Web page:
To celebrate the Academy’s 20th birthday, we have put together a snapshot of 20 of our biggest impacts. To find out more about our 20th celebrations and our future plans, read this blog by our President Professor Sir Robert Lechler, and follow #AMS20 on social media.
The Academy would like to thank all our funders, partners and collaborators, without whom none of this work would be possible.
#18 Influencing in Europe and beyond
“Science is increasingly a global and collaborative sector, with researchers across the world working together to solve health challenges. The Academy has helped the UK’s voice to be heard on an international stage, as well as making worldwide links.
“In this current post-Brexit climate, it is even more apparent how medical science must work across borders. After we leave Europe we must continue to reach outwards, keeping close ties with Europe, and extending our efforts beyond. It is encouraging to see the Academy building relationships with their international counterparts, policymakers and researchers - a clear priority at this time.”
Professor George Griffin CBE FMedSci, President of the Federation of European Academies of Medicine
Throughout our history, the Academy has looked to make contacts and influence beyond the UK.
Since the UK referendum on leaving the European Union, we have been in constant contact with policy makers about how to safeguard biomedical research after Britain leaves the EU. Working with influential partners, we have produced an extensive array of statements, consultation responses and research, and we have held regular meetings with Ministers and senior officials. As a result, one of the Prime Minister’s objectives for a good outcome to Brexit negotiations is making Britain “the best place for science and innovation”.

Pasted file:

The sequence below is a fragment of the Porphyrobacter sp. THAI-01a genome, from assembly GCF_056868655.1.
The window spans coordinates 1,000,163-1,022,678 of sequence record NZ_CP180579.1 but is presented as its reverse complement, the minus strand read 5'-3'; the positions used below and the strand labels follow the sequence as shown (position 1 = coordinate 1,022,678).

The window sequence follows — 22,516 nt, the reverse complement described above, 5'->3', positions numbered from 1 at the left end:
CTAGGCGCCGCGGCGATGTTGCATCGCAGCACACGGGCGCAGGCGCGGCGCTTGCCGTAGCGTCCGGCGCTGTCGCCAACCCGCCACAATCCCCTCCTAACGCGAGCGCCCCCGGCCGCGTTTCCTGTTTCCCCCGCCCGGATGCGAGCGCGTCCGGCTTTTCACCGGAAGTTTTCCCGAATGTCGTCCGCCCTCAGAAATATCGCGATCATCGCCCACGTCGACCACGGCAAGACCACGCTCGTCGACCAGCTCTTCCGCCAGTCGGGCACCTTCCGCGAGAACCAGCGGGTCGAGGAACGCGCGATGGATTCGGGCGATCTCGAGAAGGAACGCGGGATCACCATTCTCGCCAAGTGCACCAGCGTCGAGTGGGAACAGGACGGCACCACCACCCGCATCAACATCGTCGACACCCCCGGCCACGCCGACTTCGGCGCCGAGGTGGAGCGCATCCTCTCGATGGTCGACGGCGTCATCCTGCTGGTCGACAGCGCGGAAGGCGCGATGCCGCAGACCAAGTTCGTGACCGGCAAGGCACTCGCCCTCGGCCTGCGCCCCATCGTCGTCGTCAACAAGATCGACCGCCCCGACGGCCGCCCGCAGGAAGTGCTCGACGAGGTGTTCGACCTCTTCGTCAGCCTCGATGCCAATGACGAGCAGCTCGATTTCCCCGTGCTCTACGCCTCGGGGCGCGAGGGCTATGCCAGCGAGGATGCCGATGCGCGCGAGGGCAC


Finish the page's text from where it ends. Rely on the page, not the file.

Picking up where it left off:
We have worked alongside the Federation for European Academies of Medicine (FEAM) for many years. We helped FEAM to secure funding to recruit more staff and carry out a strategic review, in turn leveraging investment from other European medical academies. We worked together to ensure FEAM’s policy work on the EU Clinical Trials Directive in 2010 was informed by the UK position, and alerted decision makers to the potential negative impact of the EU Data Protection Regulation in 2015.
The Academy is also building ties beyond Europe, through recent joint meetings with the Japan Society for Promotion of Science and the InterAcademy Partnership for Health. In early 2019, the Academy will hold two milestone scientific meetings: a meeting with the US National Academy of Medicine to discuss how the behavioural sciences can improve health; and a UK-India meeting supported by the Hamied Foundation on the global challenge of antimicrobial resistance.
To find out more about our work, visit our homepage. To support the work of the Academy, see our dedicated Support us webpage.